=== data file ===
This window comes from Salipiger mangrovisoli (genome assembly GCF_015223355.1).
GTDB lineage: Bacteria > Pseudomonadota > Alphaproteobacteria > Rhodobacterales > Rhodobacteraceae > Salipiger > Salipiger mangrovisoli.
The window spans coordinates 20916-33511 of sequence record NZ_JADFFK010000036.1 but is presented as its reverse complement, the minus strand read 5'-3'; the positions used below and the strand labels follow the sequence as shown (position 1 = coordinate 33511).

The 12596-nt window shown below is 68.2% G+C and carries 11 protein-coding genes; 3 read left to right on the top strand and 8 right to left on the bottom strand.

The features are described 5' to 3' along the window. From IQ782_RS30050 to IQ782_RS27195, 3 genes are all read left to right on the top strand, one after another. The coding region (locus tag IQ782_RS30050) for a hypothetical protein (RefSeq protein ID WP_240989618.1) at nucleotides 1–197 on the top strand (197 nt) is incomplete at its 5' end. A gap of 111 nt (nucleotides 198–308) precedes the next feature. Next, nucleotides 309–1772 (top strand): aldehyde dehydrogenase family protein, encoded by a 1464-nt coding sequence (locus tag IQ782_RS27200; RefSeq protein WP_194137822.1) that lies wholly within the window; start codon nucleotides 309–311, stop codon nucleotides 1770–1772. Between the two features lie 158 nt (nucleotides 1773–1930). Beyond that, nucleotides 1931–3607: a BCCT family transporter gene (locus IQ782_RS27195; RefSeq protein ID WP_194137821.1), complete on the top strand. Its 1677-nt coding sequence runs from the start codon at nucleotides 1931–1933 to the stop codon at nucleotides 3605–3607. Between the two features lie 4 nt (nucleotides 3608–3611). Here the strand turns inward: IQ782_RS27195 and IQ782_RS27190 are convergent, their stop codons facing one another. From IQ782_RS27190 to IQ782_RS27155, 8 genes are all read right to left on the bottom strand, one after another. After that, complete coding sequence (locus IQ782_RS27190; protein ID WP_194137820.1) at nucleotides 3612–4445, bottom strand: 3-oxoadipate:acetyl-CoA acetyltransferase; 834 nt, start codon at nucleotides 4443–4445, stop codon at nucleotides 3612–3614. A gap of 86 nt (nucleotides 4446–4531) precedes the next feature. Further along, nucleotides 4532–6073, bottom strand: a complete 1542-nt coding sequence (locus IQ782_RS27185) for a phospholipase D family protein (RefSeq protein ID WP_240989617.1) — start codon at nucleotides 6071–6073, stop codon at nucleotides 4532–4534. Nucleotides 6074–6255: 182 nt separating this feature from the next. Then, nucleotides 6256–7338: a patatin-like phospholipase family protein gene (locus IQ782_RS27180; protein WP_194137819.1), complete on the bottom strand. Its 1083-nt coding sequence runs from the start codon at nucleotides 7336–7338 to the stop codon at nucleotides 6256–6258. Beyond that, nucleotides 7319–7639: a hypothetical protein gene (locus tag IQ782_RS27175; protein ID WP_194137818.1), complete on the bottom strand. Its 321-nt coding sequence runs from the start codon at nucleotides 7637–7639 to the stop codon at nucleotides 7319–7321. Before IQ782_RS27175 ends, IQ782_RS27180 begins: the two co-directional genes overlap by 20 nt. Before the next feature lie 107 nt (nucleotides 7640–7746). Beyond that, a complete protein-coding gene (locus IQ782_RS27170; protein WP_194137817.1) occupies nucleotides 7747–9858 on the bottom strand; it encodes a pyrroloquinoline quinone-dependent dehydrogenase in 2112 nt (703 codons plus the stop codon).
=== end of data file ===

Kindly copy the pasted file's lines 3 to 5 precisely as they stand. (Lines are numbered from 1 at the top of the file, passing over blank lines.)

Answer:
The window spans coordinates 20916-33511 of sequence record NZ_JADFFK010000036.1 but is presented as its reverse complement, the minus strand read 5'-3'; the positions used below and the strand labels follow the sequence as shown (position 1 = coordinate 33511).

The 12596-nt window shown below is 68.2% G+C and carries 11 protein-coding genes; 3 read left to right on the top strand and 8 right to left on the bottom strand.

The features are described 5' to 3' along the window. From IQ782_RS30050 to IQ782_RS27195, 3 genes are all read left to right on the top strand, one after another. The coding region (locus tag IQ782_RS30050) for a hypothetical protein (RefSeq protein ID WP_240989618.1) at nucleotides 1–197 on the top strand (197 nt) is incomplete at its 5' end. A gap of 111 nt (nucleotides 198–308) precedes the next feature. Next, nucleotides 309–1772 (top strand): aldehyde dehydrogenase family protein, encoded by a 1464-nt coding sequence (locus tag IQ782_RS27200; RefSeq protein WP_194137822.1) that lies wholly within the window; start codon nucleotides 309–311, stop codon nucleotides 1770–1772. Between the two features lie 158 nt (nucleotides 1773–1930). Beyond that, nucleotides 1931–3607: a BCCT family transporter gene (locus IQ782_RS27195; RefSeq protein ID WP_194137821.1), complete on the top strand. Its 1677-nt coding sequence runs from the start codon at nucleotides 1931–1933 to the stop codon at nucleotides 3605–3607. Between the two features lie 4 nt (nucleotides 3608–3611). Here the strand turns inward: IQ782_RS27195 and IQ782_RS27190 are convergent, their stop codons facing one another. From IQ782_RS27190 to IQ782_RS27155, 8 genes are all read right to left on the bottom strand, one after another. After that, complete coding sequence (locus IQ782_RS27190; protein ID WP_194137820.1) at nucleotides 3612–4445, bottom strand: 3-oxoadipate:acetyl-CoA acetyltransferase; 834 nt, start codon at nucleotides 4443–4445, stop codon at nucleotides 3612–3614. A gap of 86 nt (nucleotides 4446–4531) precedes the next feature. Further along, nucleotides 4532–6073, bottom strand: a complete 1542-nt coding sequence (locus IQ782_RS27185) for a phospholipase D family protein (RefSeq protein ID WP_240989617.1) — start codon at nucleotides 6071–6073, stop codon at nucleotides 4532–4534. Nucleotides 6074–6255: 182 nt separating this feature from the next. Then, nucleotides 6256–7338: a patatin-like phospholipase family protein gene (locus IQ782_RS27180; protein WP_194137819.1), complete on the bottom strand. Its 1083-nt coding sequence runs from the start codon at nucleotides 7336–7338 to the stop codon at nucleotides 6256–6258. Beyond that, nucleotides 7319–7639: a hypothetical protein gene (locus tag IQ782_RS27175; protein ID WP_194137818.1), complete on the bottom strand. Its 321-nt coding sequence runs from the start codon at nucleotides 7637–7639 to the stop codon at nucleotides 7319–7321. Before IQ782_RS27175 ends, IQ782_RS27180 begins: the two co-directional genes overlap by 20 nt. Before the next feature lie 107 nt (nucleotides 7640–7746). Beyond that, a complete protein-coding gene (locus IQ782_RS27170; protein WP_194137817.1) occupies nucleotides 7747–9858 on the bottom strand; it encodes a pyrroloquinoline quinone-dependent dehydrogenase in 2112 nt (703 codons plus the stop codon).